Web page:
adTech International North America hosted more than 300 participants for the BIG IDEAS for UV+EB Technology Conference, held March 19 and 20 at the Crowne Plaza, Redondo Beach, California. Nearly 70% of event attendees were new registrants – indicating growing interest in the use of curing technologies for 3D printing, food and beverage, automotive and more. Program sets the stage for further innovation Over the course of a day and a half, 49 topics were presented to an eager audience. Tracks divided the sessions by topics that included additive manufacturing, UV in horticulture, data-driven materials, UV for food and beverage safety, and emerging technologies. Presenters included Jason Roland from Carbon, Tim Luong from Ceredrop, Dr. Ellen Lee from Ford Motor Company, Dr. Darryl Boyd from the US Naval Research Lab and Callie Higgins from NIST, among many others. With an emphasis on innovation, sessions focused on new material development for 3D printing; faster and production-capable additive manufacturing; UV disinfection technologies; photoinitiator choices; and equipment advances in electron beam curing. The regulatory environment for curing technologies also was addressed by RadTech’s Rita Loof.

Attendees now can download the event proceedings at www. 2019 RadLaunch class featured in special session RadLaunch is a unique idea accelerator where students, innovators and UV/EB startups are connected to industry leaders through funding, guidance and speaking/exhibiting opportunities. Members of the 2019 RadLaunch class presented during a special session at the BIG IDEAS Conference, bringing their innovative concepts to a larger audience. Presenters included the following: SUNY Albany, SUNY Polytechnic Institute: UV-/EB-curable Sulfluor, a fluorinated hypervalent sulfur containing polymer cured thin film, is extremely hard, thermally robust and patterns well. It may find utility protecting sensor windows, displays, optical fibers, composite material surfaces, electronic devices and other surfaces where scratch resistance, chemical stability and hydrophobicity are important. Laval University (Quebec City, Quebec, Canada) within the Forestry Geomatic and Geography Faculty in the Wood and Forest Science Department: Enhances hardness of Canadian hardwood through impregnation of acrylate monomers and electron beam polymerization. Origin: Building an open material partner network to power innovation in materials for end use and made through additive mass production. Origin’s 42 | UV+EB Technology • Issue 2, 2019

Top: 30 industry suppliers exhibited at the event, sharing their latest technology and service offerings. Middle: Dr. Ellen Lee of Ford Motor Company discussed additive manufacturing opportunities in automotive. Bottom: Michael Gould receives the RadTech President’s Award from Eileen Weber. +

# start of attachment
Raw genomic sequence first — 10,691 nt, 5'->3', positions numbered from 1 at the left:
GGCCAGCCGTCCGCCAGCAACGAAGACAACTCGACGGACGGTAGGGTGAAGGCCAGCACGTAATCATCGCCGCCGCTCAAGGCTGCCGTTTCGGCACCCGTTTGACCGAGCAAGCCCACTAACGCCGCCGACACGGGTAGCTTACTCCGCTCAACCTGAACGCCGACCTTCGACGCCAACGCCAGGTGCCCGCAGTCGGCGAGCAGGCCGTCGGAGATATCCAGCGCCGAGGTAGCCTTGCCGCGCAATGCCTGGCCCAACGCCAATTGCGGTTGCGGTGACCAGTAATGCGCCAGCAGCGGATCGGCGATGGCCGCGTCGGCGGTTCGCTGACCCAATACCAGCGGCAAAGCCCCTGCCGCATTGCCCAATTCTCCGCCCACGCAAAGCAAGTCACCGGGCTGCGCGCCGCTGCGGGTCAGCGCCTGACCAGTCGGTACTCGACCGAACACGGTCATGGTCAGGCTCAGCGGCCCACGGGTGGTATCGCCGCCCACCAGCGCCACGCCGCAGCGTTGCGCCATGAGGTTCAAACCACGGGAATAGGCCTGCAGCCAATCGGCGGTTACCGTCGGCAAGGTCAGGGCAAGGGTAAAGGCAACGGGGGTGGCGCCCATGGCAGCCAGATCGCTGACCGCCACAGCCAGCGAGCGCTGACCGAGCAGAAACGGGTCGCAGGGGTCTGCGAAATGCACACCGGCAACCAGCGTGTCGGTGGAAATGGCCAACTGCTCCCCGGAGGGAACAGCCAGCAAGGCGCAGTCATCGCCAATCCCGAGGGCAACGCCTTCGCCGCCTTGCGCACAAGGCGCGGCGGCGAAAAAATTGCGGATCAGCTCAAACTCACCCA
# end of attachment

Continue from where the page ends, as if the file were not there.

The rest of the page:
Ares Materials: Pylux Polysulfide thermosets â&#x20AC;&#x201C; a class of transparent, optically-clear polymeric materials that allow for tuning physical properties to produce materials which tackle multiple applications â&#x20AC;&#x201C; are specifically engineered for the fastgrowing flexible display markets, such as smartphone makers, displays and display-related fabrication equipment. Daetec, LLC: Protective encapsulant and sealing on substrate, rapid cure for automotive assembly. Polymer compositing with reactive diluents makes it possible to use CAD-fed delivery tools that offer cure on contact, with robotic-operated equipment on vertical, overhead or irregular surface contours.

Jason Roland, Carbon, presents at the BIG IDEAS Conference.

production system uses programmable photopolymerization (P3) to turn materials into isotropic parts and products ready for end use. MicroMaker3D: A new 3D printer for making the unimaginably small, enabling microfabrication-level rapid prototyping for microsensors, wearable technology, IoT devices, micro-robotics, aerospace applications and more.

Volunteers recognized for dedication to industry RadTechâ&#x20AC;&#x2122;s winter meeting was held immediately following the final session of the BIG IDEAS Conference. In addition to the regularly scheduled committee meetings, two volunteers were honored for their years of service and dedication to the UV and EB curing industries. The RadTech Presidentâ&#x20AC;&#x2122;s Award for outstanding leadership and volunteerism was presented Michael Gould of Rahn USA; with Doug DeLong of Doctor UV receiving an appreciation award for his leadership in RadTech efforts on the West Coast. ď ľ


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UV+EB Technology â&#x20AC;˘ Issue 2, 2019 | 43

RUST ELIMINATION By Michael Kelly, Allied PhotoChemical, Inc.

Eliminating Red Rust and Improving Customer Satisfaction I

n today’s manufacturing environment, it is critical to utilize proven technology to eliminate problematic red rust and continue to drive overall customer satisfaction. This can be accomplished with UV coatings technology that delivers improved return on investment for overall business. Over the years, pipe producers have been utilizing liquid coatings to offer short-term red rust protection for their product during storage and shipment to their end-user customers. Too many times, end-user customers of OCTG (oil country tubular goods)/line pipe are dissatisfied with the delivered product – red rust and overall poor coating appearance. Serious quality costs and overall lost opportunity costs are experienced and are very costly to the OCTG/line pipe producer. These costs can be reduced or minimized with the right coating solution. Pipe producer problems: Red rust – Endcustomer returns  VOC (volatile organic compounds) exposure  Flammable coatings in production environment  Overall appearance/performance of coating  Damage to downstream equipment caused by non-dry coatings  Overall, poor ASTM B117 salt fog resistance testing results Some examples of line pipe producerincurred costs:  Actual problem engagement with end customer  Time-to-resolve issue; impact to other business activities  “Charge-backs” for return of product/transportation  Relationship impact  Opportunity costs: lost future orders These problems were very similar in the mechanical tube marketplace. For the past 10 years, mechanical tube producers have evolved their coating processes to eliminate white rust through embracing UV coatings technology. Now it is time for the line pipe producers to make similar upgrades and enhancements to optimize the supply chain to their end-customers.